In West v. Town of Long Beach, an Indiana trial court held that a local government resolution describing the ordinary high water mark and its property implications for Lake Michigan shoreline owners did not constitute a taking.
Long Beach Resolution 12-003 was passed in response to the Indiana Department of Natural Resources’ 2012 statement that stated, “The ordinary high water mark is the line on Lake Michigan and other navigable waterways used to designate where regulatory jurisdiction lies and in certain instances to determine where public use and ownership begins and/or ends.” Resolution 12-003 accepted this position and further stated that “the Long Beach Police Department shall only enforce private property ordinances between Lake Shore Drive and Lake Michigan in the following locations: A. The entire length and width of all publicly owned beach accesses above the elevation of 581.5 feet. B. The entire length and width of all lots owned by the Town of Long Beach, Indiana, above the elevation of 581.5 feet.”
Plaintiffs West and Gunderson have ownership rights on lots abutting Lake Michigan and challenged the Resolution as a taking. The trial court rejected their claim, holding that the Resolution at issue was not adverse to any property right and is “merely a statement of policy and does not speak to ownership of the land under discussion.” The trial court then briefly outlined major Indiana public trust doctrine cases; specifically U.S. v. Carstens, Nos. 3111101, 3111102, 3111103 (U.S. Dist. Ct., N.D. Indiana, Nov. 20, 2013), which held that “the land between the edge of the water of Lake Michigan and the ordinary high water mark is held in public trust by the State of Indiana.” Declining to address the question of ownership, the court concluded that any further issues on this matter would best be handled by the Indiana legislature or an appellate court matter in which the State is a party.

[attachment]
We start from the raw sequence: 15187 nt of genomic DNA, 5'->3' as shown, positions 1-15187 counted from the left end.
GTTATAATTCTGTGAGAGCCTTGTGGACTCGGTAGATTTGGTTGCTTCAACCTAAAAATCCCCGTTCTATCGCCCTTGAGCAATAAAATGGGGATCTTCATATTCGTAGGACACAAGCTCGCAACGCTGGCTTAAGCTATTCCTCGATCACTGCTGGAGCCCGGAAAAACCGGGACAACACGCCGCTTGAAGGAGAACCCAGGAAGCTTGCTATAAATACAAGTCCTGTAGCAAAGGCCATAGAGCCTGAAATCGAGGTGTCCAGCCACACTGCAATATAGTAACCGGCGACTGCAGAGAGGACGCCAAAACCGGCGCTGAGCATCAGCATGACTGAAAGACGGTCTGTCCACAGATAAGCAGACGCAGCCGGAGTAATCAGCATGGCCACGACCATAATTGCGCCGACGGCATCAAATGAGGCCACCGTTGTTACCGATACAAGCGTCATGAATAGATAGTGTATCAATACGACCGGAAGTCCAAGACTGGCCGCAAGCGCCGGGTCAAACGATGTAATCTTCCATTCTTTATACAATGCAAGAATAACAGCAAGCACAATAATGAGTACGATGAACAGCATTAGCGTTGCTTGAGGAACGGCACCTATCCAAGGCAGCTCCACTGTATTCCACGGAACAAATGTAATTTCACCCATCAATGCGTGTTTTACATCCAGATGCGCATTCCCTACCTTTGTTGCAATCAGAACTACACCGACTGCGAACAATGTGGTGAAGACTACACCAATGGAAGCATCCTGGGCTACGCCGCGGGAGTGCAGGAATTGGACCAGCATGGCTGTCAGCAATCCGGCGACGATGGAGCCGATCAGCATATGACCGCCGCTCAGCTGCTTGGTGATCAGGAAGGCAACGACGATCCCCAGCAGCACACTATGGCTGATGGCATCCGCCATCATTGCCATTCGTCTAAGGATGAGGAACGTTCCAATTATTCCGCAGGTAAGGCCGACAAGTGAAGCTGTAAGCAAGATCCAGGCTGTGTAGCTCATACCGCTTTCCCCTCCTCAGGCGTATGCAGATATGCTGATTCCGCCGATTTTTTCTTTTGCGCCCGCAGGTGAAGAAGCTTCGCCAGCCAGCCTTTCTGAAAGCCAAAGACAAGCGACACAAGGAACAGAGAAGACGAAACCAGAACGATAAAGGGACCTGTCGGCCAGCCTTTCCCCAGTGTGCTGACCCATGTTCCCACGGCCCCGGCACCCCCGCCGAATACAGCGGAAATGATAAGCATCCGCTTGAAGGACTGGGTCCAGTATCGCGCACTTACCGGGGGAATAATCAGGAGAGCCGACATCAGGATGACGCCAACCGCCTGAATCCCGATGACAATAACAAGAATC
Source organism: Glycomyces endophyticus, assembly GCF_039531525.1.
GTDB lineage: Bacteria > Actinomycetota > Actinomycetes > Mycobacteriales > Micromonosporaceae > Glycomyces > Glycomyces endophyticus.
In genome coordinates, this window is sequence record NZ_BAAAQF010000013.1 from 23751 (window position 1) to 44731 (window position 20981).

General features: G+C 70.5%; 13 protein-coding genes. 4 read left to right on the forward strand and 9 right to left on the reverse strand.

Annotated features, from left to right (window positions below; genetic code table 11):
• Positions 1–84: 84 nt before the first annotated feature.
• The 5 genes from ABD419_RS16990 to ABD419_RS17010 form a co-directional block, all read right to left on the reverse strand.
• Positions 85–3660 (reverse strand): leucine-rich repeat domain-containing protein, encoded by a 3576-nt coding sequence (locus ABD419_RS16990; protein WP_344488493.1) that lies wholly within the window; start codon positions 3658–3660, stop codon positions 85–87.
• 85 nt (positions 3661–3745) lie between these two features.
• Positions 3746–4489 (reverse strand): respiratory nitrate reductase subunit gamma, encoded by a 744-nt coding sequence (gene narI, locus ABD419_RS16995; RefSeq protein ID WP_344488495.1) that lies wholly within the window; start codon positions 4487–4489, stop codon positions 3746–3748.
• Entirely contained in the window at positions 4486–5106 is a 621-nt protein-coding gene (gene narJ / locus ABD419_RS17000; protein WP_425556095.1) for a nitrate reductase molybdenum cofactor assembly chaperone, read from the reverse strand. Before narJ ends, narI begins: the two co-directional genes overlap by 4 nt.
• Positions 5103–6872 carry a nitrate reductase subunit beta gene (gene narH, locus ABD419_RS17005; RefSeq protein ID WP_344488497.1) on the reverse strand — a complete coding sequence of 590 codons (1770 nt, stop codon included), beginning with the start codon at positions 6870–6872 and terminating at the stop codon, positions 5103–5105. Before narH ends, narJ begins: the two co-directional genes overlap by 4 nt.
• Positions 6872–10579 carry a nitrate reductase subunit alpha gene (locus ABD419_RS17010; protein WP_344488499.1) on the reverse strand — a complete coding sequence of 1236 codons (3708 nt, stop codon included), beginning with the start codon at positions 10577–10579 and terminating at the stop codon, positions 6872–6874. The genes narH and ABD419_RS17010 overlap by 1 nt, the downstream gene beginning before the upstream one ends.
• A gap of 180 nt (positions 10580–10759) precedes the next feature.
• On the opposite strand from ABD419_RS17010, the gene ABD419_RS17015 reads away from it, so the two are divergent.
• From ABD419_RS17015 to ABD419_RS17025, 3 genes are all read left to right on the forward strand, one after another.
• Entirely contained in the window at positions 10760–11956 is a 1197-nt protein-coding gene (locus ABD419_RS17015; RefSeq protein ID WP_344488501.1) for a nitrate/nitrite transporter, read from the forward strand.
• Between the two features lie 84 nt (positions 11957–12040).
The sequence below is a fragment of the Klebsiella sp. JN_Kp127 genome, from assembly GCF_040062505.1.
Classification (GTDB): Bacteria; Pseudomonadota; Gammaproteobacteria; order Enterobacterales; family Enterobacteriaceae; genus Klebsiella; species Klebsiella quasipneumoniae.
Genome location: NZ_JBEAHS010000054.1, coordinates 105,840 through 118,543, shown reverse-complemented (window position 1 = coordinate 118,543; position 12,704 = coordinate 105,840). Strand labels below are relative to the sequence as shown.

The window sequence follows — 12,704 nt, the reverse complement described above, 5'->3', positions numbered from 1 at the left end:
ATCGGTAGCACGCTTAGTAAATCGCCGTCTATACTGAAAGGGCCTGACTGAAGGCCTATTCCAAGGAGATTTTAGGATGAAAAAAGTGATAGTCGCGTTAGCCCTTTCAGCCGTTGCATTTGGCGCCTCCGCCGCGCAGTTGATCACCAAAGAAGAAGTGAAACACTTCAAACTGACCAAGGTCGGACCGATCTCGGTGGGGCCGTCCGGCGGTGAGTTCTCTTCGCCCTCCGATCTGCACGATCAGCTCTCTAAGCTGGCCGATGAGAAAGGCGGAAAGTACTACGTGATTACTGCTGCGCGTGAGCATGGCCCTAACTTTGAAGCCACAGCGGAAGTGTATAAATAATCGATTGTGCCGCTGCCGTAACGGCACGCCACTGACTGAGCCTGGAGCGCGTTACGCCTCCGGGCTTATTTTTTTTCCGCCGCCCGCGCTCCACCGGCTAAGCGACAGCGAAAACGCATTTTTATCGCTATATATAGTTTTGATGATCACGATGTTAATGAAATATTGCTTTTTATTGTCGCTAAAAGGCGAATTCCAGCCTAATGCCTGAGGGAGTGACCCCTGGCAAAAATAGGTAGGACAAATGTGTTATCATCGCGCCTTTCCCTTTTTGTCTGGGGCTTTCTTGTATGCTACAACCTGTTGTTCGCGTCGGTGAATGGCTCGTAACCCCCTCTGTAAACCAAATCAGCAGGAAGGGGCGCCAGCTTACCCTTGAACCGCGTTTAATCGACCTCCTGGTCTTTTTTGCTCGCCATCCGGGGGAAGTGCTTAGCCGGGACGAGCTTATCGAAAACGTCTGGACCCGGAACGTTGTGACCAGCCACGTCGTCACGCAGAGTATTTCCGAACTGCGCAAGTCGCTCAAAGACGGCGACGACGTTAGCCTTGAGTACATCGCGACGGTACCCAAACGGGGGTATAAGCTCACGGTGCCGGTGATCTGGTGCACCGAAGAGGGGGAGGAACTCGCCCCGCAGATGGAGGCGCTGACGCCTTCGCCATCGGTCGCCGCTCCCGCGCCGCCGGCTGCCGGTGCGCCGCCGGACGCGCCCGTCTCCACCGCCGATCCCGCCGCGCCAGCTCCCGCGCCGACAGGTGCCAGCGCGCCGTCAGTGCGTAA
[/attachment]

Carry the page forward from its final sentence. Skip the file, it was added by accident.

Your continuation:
The decision puts Indiana in the majority of Great Lakes states, including Michigan, that recognize the public trust in the Great Lakes shorelines up to the ordinary high water mark. Notably, Ohio’s Supreme Court recently went in a very different direction, ruling that the “natural shoreline,” which it defined as the line at which water usually stands when free from disturbing causes, represents the boundary between privately owned uplands and the state-owned lakebed, with no public rights above the line.
Thanks to Kyle M. Peczynski (B.A., University of Michigan; J.D., Wayne State University Law School, expected 2014) for this student post.